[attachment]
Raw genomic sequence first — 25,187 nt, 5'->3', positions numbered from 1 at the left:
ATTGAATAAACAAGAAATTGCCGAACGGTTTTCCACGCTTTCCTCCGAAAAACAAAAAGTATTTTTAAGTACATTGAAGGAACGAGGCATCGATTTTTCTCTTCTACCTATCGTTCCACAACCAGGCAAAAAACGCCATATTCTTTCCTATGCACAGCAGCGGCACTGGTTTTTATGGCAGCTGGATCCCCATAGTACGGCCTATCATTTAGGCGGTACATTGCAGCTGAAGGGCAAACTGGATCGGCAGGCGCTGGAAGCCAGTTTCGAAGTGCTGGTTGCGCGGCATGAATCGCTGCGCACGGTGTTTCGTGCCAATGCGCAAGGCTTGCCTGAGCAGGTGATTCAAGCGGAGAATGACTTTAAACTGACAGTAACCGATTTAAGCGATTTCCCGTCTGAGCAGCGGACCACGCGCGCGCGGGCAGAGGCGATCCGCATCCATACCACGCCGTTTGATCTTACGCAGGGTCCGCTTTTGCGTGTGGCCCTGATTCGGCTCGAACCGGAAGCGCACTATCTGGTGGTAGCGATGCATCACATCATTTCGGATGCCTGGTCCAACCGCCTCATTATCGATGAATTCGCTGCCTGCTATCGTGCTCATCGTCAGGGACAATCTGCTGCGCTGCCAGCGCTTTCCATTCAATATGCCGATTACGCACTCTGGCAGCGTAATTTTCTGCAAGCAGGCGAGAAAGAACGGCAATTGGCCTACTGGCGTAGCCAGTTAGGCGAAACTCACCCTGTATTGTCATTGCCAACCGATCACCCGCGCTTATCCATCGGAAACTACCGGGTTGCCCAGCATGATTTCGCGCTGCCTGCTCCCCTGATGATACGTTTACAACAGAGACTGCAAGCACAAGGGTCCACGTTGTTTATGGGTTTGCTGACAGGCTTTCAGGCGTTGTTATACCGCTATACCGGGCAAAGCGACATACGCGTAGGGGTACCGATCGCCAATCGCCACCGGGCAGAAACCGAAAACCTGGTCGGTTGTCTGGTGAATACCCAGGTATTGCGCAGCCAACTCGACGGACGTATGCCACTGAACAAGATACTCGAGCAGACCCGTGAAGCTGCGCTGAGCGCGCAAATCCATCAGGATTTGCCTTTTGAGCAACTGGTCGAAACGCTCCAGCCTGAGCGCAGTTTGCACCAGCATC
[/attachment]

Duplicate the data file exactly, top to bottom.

Raw genomic sequence first — 25,187 nt, 5'->3', positions numbered from 1 at the left:
ATTGAATAAACAAGAAATTGCCGAACGGTTTTCCACGCTTTCCTCCGAAAAACAAAAAGTATTTTTAAGTACATTGAAGGAACGAGGCATCGATTTTTCTCTTCTACCTATCGTTCCACAACCAGGCAAAAAACGCCATATTCTTTCCTATGCACAGCAGCGGCACTGGTTTTTATGGCAGCTGGATCCCCATAGTACGGCCTATCATTTAGGCGGTACATTGCAGCTGAAGGGCAAACTGGATCGGCAGGCGCTGGAAGCCAGTTTCGAAGTGCTGGTTGCGCGGCATGAATCGCTGCGCACGGTGTTTCGTGCCAATGCGCAAGGCTTGCCTGAGCAGGTGATTCAAGCGGAGAATGACTTTAAACTGACAGTAACCGATTTAAGCGATTTCCCGTCTGAGCAGCGGACCACGCGCGCGCGGGCAGAGGCGATCCGCATCCATACCACGCCGTTTGATCTTACGCAGGGTCCGCTTTTGCGTGTGGCCCTGATTCGGCTCGAACCGGAAGCGCACTATCTGGTGGTAGCGATGCATCACATCATTTCGGATGCCTGGTCCAACCGCCTCATTATCGATGAATTCGCTGCCTGCTATCGTGCTCATCGTCAGGGACAATCTGCTGCGCTGCCAGCGCTTTCCATTCAATATGCCGATTACGCACTCTGGCAGCGTAATTTTCTGCAAGCAGGCGAGAAAGAACGGCAATTGGCCTACTGGCGTAGCCAGTTAGGCGAAACTCACCCTGTATTGTCATTGCCAACCGATCACCCGCGCTTATCCATCGGAAACTACCGGGTTGCCCAGCATGATTTCGCGCTGCCTGCTCCCCTGATGATACGTTTACAACAGAGACTGCAAGCACAAGGGTCCACGTTGTTTATGGGTTTGCTGACAGGCTTTCAGGCGTTGTTATACCGCTATACCGGGCAAAGCGACATACGCGTAGGGGTACCGATCGCCAATCGCCACCGGGCAGAAACCGAAAACCTGGTCGGTTGTCTGGTGAATACCCAGGTATTGCGCAGCCAACTCGACGGACGTATGCCACTGAACAAGATACTCGAGCAGACCCGTGAAGCTGCGCTGAGCGCGCAAATCCATCAGGATTTGCCTTTTGAGCAACTGGTCGAAACGCTCCAGCCTGAGCGCAGTTTGCACCAGCATC